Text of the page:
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I've researched quite a bit but could not find a definitive answer to this.

Background: My old bike (already sold) had a starting problem - after a few months it would barely spin the engine up and require a replacement (8Ah). Most likely a decompressor problem since the starter was already exchanged, the terminals were clean, there was no measurable voltage drop over the wires. The cause of this issue is not my question.

The bike would ALWAYS start without a hitch if a small 2Ah 3S LiPo RC battery - or a normal car battery - was used in parallel. Without this help, the voltage would drop to 6-8V while cranking.

My question is: would a LiFePo4 battery replacement provide higher cranking current over the original gel battery, over a period of several months/years? For reference, the standard was a Yuasa YTX9-BS, but all lead-acid batteries I've tried performed almost exactly the same (Yuasa, Varta, Polo and Louis re-branded, no-name).

I've heard that AGM is "the best" and that LiPo is "even better" but "much more expensive". However, a standard maintenance-free battery is 30-50€, a LiFePo4 is 40-90€, AGM is >150€. I haven't seen standard LiPo in this size for sale, not through the usual suspects.

Are there any charts comparing standard lead-acid with LiFePo4 and AGM? Or at least some long-term experiences?

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    Welcome to Motor Vehicle Maintenance & Repair! – Pᴀᴜʟsᴛᴇʀ2 Dec 2 at 1:40
  • Thank you @Pᴀᴜʟsᴛᴇʀ2 ! – brainwash Dec 3 at 18:11
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I've heard that AGM is "the best" and that LiPo is "even better" but "much more expensive". However, a standard maintenance-free battery is 30-50€, a LiFePo4 is 40-90€, AGM is >150€. I haven't seen standard LiPo in this size for sale, not through the usual suspects.

If by LiPo you mean LiFePO4, then yes, in general lithium ion batteries, when properly used, have a longer cycle and calendar life than lead-acid batteries. They are more tolerant of long-term deep discharge and have lower rate of self-discharge. The energy density is higher and costs are quickly falling.

When improperly used, lithium ion batteries are likely to cause a fire. LiFePO4 is not as dangerous as some of the other lithium ion battery types. But LiFePO4 does not have as good performance as e.g. NMC batteries used in Tesla Powerwall grid energy storage applications.

I would classify a LiFePO4 retrofit to a motorcycle having a charging system for lead-acid batteries as a risky business. If it starts a fire, it's your fault not the battery manufacturer's fault.

Overall, I'm a little surprised why car / motorcycle manufacturers have not yet switched to lithium ion batteries in the 12 volt application. The reason can't be bulb life, because all important bulbs apart from perhaps turn signal indicators already use LED lights. Yes, electric cars / motorcycles have propulsion batteries mainly Li-Ion, but the 12 volt batteries have not yet switched to lithium ion.

Are there any charts comparing standard lead-acid with LiFePo4 and AGM? Or at least some long-term experiences?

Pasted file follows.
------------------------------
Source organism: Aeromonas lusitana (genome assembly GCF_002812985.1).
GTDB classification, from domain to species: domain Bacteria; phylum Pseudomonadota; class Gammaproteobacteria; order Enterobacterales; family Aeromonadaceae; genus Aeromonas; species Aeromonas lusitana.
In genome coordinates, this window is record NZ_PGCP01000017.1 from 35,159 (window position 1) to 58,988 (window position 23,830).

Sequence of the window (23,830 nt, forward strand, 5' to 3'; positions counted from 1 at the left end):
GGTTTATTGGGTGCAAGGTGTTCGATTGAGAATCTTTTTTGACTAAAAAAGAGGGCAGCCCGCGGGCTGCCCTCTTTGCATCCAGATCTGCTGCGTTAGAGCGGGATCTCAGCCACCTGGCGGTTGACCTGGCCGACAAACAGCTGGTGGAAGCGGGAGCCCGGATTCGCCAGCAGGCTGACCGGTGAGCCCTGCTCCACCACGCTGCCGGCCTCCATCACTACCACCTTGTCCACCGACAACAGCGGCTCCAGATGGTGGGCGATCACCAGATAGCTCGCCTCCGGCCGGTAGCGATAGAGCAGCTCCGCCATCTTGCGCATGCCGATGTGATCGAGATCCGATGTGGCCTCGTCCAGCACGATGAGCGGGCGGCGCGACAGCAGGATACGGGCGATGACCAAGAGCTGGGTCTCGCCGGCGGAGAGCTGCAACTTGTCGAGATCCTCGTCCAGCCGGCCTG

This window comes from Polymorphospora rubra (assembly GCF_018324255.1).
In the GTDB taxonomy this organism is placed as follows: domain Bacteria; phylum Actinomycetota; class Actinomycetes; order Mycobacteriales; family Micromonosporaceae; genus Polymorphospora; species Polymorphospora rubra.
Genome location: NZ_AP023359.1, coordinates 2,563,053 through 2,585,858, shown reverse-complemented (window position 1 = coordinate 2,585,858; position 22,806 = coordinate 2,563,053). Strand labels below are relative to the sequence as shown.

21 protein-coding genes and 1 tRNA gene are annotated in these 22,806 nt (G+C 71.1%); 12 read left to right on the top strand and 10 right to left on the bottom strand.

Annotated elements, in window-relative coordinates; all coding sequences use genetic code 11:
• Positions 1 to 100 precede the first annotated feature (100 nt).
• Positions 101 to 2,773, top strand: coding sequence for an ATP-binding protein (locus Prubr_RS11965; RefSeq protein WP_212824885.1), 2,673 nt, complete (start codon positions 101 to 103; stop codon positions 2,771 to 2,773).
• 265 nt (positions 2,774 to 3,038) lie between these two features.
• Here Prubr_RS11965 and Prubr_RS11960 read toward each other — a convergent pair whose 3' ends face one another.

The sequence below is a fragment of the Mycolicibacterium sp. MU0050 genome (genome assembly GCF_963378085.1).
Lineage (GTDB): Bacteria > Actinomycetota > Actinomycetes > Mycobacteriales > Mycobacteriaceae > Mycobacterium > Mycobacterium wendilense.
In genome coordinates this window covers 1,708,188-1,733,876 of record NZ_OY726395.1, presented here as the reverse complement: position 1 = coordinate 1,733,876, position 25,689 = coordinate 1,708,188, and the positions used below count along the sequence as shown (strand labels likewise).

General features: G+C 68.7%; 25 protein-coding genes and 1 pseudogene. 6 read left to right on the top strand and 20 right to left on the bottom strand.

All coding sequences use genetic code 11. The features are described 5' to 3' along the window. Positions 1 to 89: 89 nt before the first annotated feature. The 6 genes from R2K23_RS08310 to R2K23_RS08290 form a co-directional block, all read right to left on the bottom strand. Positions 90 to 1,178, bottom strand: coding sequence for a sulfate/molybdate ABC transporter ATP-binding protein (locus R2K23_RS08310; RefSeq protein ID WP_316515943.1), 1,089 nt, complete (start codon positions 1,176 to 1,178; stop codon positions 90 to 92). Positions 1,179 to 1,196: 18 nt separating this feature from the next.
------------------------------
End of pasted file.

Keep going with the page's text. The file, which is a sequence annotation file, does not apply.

You might be interested in reading this: https://batteryuniversity.com/learn/article/how_to_prolong_lithium_based_batteries -- the figures are pretty compelling.

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I switched my '94 Suzuki Katana to LiFePo4 battery a few years ago. It cost a fair amount to get a quality one (and I opted to add-on the special charger which I've never even had to use). Provides lots of cranking power in the cold even when sitting for months. It has worked out well for me, but the manufacturers to have specific charging requirements, so make sure your make/model of bike is supported (and not modified electrically in a way that could cause problems).

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Lithium batteries are generally the best for power density, cycle life, cold performance, etc. I have some LiFePO4 cells that can candle 25C, while lead acid is typically rated for 1-2C continuous and maybe 5C max/cranking. This means an 8AH can deliver 40A for a few seconds, but the same size LiFePO4 can deliver 200A continuous.

LiPo (RC batteries) may help you start but are not a safe drop-in replacement due to their particular voltage and charging requirements. A 3S LiPo pack has a nominal 11.1V, and will drop to around 7.5V when fully drained, and 12.6V when fully charged. A lead-acid battery is about 10.5V fully drained and 13.8V fully charged. The charging system in a bike or car will overcharge a LiPo to the point of catastrophic failure if you leave it connected after you jump start.

LiFePO4 or Lithium Iron Phosphate cells are much safer and when used in a 4S configuration can be a drop in replacement as the voltage range is very close to lead acid. They still need a BMS to keep the cells balanced, but there are many of these batteries on the market which can fit right in to the same mount.

  • Just to be clear, the RC LiPo batteries were only used to jump-start and never left connected for more than a few seconds. I'm just writing this so other people don't attempt to leave them connected. – brainwash Dec 3 at 0:09

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